Archives:Diversity, Complementarity, and Cooperation Materials Innovation in the Semiconductor Industry
To demonstrate the contribution of diverse sets of technological and scientific knowledge to the overall advance
of semiconductor technology, this article examines two different materials used in the semiconductor industry. It first focuses on Shockley Semiconductor Laboratories' efforts to develop new means of producing device-grade that is, ultra-pure - silicon. It then looks at research efforts at Fairchild Semiconductor Corporation concerning another important though less-examined material, photoresist. Finally, the article briefly outlines the importance of diversity in the development of other chemicals used in the semiconductor industry. In each case diverse skills ,and knowledge that resided outside of the firm were needed to advance the work within the firm. This sort of diversity, which I will call complementary diversity, is frequently found in cases where the technology is articularly complex and thus requires knowledge from different disciplines and/or industrial sectors. Complementary efforts also often occur in situations where a material or process from one industry gets adopted by another, and the adaptation to the new application requires that knowledge from the supplier industry and knowledge from the user industry be brought together.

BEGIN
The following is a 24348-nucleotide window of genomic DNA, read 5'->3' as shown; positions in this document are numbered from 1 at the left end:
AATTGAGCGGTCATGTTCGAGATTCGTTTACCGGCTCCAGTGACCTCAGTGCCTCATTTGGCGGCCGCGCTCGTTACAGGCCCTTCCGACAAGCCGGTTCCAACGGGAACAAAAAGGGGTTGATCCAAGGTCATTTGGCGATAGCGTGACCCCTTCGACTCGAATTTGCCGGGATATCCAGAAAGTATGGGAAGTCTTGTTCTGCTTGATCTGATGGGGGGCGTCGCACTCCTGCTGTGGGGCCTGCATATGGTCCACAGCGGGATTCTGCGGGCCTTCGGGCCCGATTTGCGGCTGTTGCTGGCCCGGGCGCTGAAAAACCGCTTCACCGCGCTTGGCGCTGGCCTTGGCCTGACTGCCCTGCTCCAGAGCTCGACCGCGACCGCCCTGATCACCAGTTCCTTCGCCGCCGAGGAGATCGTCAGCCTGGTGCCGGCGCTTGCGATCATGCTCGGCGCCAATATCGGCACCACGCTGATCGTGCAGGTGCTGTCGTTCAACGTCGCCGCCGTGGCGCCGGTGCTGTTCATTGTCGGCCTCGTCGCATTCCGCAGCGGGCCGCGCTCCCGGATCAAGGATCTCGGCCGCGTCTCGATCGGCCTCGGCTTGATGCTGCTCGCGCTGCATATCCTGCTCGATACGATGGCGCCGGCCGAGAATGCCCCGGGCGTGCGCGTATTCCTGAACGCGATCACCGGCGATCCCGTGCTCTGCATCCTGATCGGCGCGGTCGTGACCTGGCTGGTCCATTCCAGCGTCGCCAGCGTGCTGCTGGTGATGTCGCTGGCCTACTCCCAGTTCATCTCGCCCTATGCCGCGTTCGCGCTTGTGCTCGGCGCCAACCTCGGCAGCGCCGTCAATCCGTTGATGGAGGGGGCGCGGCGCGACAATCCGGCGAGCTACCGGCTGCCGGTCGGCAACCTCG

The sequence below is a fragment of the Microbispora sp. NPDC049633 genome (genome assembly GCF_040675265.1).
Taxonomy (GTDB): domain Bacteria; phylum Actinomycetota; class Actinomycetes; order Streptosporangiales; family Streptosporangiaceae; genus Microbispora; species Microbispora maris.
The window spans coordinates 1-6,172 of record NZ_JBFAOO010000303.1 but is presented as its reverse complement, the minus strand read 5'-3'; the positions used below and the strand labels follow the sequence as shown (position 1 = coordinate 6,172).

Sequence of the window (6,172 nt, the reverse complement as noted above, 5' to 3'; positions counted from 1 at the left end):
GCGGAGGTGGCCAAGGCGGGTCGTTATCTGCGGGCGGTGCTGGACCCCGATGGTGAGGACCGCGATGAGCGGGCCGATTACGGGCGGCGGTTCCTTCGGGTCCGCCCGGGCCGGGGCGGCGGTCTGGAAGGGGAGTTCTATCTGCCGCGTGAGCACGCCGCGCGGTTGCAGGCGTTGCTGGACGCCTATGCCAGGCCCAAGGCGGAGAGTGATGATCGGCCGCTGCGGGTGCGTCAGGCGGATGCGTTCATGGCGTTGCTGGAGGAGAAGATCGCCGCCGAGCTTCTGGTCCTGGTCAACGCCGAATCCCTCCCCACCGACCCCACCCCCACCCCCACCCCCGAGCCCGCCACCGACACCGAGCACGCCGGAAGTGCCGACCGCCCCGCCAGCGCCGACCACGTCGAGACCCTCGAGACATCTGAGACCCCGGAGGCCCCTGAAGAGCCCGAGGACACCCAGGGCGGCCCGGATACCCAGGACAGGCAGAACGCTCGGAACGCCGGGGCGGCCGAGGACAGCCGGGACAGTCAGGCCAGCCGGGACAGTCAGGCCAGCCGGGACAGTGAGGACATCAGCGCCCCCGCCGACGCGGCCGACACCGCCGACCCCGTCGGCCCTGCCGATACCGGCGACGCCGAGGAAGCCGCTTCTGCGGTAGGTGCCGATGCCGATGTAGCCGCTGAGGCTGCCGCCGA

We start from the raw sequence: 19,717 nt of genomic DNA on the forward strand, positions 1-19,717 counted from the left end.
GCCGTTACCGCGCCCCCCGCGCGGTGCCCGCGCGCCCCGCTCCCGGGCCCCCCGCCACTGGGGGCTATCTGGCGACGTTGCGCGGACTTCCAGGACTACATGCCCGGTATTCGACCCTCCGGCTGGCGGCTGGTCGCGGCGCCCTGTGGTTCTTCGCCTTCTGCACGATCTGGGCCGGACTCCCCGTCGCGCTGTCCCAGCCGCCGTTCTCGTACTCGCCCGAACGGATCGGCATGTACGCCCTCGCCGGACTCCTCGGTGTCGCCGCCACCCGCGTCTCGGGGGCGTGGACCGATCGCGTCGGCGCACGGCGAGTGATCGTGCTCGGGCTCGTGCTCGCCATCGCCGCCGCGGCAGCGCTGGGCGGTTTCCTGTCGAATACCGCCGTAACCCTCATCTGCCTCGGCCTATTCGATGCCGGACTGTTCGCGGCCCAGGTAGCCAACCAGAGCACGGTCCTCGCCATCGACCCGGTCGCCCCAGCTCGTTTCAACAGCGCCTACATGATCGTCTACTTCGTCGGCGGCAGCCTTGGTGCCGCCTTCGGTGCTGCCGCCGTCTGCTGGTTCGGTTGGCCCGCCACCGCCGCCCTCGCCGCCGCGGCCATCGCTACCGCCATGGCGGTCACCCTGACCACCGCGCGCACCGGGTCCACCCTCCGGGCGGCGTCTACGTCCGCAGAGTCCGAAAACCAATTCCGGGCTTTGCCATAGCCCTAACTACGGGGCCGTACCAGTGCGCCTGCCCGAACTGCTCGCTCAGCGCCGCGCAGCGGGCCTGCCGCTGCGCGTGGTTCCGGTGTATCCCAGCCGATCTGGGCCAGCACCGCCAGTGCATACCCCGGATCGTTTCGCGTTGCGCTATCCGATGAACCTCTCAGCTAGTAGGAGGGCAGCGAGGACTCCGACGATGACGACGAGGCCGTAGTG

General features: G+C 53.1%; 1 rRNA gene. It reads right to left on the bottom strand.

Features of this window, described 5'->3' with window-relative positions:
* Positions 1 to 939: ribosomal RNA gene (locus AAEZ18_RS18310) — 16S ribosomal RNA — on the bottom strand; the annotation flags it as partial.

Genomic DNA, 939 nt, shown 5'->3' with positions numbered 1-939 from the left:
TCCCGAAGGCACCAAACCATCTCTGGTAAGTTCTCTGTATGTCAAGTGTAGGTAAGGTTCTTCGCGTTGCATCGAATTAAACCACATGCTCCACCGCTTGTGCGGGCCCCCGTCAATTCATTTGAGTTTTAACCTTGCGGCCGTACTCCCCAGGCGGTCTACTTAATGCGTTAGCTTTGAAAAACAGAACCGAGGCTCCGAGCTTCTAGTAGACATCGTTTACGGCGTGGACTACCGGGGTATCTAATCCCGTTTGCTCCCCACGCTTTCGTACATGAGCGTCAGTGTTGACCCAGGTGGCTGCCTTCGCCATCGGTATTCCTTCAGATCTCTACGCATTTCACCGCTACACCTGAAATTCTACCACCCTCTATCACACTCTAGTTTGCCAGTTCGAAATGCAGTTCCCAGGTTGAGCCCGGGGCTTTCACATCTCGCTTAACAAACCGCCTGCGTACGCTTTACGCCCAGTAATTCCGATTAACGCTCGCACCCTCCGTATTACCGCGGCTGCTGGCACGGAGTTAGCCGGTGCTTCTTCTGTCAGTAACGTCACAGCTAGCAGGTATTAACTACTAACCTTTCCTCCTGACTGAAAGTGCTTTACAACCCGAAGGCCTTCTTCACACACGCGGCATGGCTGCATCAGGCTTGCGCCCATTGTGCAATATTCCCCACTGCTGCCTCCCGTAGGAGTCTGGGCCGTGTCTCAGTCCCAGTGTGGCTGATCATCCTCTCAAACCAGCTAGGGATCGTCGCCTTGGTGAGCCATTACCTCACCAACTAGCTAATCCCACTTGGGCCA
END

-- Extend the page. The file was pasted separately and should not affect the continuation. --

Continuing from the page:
Daniel Holbrookl, “Diversity, Complementarity, and Cooperation Materials Innovation in The Semiconductor Industry,” in Facets: New Perspectivies on the History of Semiconductors, ed. Andrew Goldstein & William Aspray (New Brunswick: IEEE Center for the History of Electrical Engineering, 1997), 75-131.